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Joint aspiration: The dry tap

W Neal Roberts, Jr, MD
Curtis W Hayes, MD
Section Editor
Daniel E Furst, MD
Deputy Editor
Monica Ramirez Curtis, MD, MPH


In occasional patients, a joint that has obvious fluid on physical examination yields a “dry tap” during diagnostic arthrocentesis, even after the needle has been redirected and is clearly in the joint space. This problem comes up with surprising frequency with respect to the knee and also occurs with joints that are more difficult to tap, such as ankle and shoulder. The proper approach to a dry tap in an individual patient has to take into account, above all, the degree of suspicion of a septic joint. When joint fluid is necessary for diagnosis, consideration should be given both to the differential diagnosis of the causes of a dry tap and to a change in technique which this differential implies.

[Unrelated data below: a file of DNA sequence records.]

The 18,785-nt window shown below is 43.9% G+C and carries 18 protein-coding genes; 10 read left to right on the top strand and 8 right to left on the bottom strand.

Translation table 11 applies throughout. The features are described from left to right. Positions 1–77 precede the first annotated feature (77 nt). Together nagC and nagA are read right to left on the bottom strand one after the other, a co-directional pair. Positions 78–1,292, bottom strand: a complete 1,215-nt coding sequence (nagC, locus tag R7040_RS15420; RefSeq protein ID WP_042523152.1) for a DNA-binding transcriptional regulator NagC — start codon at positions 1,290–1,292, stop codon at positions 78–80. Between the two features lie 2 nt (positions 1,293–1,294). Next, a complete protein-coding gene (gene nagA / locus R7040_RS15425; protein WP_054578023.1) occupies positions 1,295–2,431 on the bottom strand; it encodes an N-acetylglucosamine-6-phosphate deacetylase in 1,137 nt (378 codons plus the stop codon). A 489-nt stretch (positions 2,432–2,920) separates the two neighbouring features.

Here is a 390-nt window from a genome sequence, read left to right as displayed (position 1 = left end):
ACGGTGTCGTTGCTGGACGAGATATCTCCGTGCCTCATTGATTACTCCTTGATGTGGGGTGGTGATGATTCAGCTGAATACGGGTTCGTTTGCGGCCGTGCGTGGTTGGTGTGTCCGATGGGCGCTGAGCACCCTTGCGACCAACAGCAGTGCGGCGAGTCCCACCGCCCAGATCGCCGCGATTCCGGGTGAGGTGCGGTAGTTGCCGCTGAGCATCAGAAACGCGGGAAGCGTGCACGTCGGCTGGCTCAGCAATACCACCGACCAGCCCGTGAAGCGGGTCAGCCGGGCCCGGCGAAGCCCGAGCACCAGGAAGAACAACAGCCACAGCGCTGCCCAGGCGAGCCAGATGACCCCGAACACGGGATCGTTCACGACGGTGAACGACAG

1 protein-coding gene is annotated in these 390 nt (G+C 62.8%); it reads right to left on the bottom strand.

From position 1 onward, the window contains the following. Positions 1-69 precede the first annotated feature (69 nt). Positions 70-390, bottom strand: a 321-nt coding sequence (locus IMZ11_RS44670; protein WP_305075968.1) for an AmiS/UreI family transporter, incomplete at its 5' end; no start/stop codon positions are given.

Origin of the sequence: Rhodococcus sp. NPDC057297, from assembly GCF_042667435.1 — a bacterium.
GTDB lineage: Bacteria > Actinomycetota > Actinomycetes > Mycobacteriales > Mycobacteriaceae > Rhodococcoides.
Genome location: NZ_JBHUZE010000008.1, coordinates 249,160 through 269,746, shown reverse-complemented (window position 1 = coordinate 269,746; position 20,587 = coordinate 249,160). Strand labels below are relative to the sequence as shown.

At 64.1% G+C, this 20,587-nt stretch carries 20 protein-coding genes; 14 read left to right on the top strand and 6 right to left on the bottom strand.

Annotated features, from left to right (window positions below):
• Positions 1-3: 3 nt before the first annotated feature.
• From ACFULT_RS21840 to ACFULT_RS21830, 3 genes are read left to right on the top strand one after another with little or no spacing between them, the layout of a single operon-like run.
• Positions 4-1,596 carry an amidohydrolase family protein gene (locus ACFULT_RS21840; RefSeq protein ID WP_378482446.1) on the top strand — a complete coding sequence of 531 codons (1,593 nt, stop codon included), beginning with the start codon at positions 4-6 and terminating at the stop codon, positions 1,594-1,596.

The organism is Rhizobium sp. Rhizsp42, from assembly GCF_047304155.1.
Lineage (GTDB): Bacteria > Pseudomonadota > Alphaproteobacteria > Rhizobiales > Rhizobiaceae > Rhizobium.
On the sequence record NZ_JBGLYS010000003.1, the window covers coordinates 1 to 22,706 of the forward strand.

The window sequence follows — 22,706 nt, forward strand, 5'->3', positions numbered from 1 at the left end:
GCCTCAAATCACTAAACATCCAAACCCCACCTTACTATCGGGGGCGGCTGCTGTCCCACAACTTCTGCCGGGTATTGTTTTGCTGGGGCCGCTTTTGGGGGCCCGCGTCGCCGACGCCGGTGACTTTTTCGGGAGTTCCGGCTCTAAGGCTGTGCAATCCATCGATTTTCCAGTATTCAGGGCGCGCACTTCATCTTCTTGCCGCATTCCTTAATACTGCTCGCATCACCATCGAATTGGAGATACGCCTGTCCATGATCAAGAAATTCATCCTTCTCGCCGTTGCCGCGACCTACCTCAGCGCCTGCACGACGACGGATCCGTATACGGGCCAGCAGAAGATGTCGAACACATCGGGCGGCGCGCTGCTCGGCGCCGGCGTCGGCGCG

There are three major explanations for a dry tap after extraarticular placement of the needle tip is excluded (table 1):

Mistaken physical diagnosis

Blockage of the bevel of the needle by plica, fat, or debris

Very high viscosity fluid or true lipoma arborescens


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Literature review current through: Sep 2016. | This topic last updated: Mar 4, 2016.
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